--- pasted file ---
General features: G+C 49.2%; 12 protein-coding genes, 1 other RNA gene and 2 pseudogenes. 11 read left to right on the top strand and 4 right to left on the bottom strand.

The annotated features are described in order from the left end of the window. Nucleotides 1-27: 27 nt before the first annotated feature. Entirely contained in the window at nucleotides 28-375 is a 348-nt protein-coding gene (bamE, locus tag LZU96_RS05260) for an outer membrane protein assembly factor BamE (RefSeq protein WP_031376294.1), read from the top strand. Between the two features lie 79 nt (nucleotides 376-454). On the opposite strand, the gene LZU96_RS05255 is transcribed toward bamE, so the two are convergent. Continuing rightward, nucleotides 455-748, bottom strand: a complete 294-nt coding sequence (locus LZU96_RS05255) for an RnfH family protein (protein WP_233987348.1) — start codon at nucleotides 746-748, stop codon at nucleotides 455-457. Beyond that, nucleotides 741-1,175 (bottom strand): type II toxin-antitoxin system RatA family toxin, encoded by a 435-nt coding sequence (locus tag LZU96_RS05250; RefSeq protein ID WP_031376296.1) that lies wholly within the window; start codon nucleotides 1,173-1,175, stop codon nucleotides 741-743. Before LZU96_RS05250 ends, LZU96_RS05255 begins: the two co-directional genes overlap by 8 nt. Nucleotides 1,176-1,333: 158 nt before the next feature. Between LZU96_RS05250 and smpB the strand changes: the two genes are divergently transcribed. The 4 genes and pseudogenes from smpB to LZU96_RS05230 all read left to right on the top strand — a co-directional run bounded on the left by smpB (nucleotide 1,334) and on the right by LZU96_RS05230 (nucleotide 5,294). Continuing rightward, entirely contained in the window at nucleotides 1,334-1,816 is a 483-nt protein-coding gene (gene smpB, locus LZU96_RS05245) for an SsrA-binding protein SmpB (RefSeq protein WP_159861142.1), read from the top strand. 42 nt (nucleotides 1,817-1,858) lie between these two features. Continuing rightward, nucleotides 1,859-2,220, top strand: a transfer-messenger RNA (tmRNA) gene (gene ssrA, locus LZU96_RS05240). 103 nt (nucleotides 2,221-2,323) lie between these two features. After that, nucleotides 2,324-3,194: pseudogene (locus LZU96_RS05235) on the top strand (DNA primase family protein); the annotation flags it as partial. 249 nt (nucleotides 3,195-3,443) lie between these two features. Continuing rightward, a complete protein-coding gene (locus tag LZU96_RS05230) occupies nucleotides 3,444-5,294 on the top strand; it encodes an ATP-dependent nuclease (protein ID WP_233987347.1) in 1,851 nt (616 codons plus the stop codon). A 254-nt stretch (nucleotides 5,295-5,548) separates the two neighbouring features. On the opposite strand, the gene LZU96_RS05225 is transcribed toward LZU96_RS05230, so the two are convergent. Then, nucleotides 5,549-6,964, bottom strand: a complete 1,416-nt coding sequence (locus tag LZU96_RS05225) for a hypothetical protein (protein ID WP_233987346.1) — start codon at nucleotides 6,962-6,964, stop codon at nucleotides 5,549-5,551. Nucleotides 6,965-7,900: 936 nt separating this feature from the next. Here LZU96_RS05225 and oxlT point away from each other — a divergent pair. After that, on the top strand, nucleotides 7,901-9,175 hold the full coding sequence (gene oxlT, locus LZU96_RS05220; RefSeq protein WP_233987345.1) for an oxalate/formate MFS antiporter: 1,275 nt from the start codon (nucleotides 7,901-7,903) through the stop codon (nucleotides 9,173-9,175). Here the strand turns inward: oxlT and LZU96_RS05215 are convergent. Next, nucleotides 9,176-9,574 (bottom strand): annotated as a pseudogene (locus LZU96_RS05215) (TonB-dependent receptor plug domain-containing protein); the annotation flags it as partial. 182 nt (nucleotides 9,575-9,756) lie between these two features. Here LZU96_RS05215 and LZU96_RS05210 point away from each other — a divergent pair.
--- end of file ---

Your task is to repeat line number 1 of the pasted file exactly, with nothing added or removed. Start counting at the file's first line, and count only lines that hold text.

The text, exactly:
General features: G+C 49.2%; 12 protein-coding genes, 1 other RNA gene and 2 pseudogenes. 11 read left to right on the top strand and 4 right to left on the bottom strand.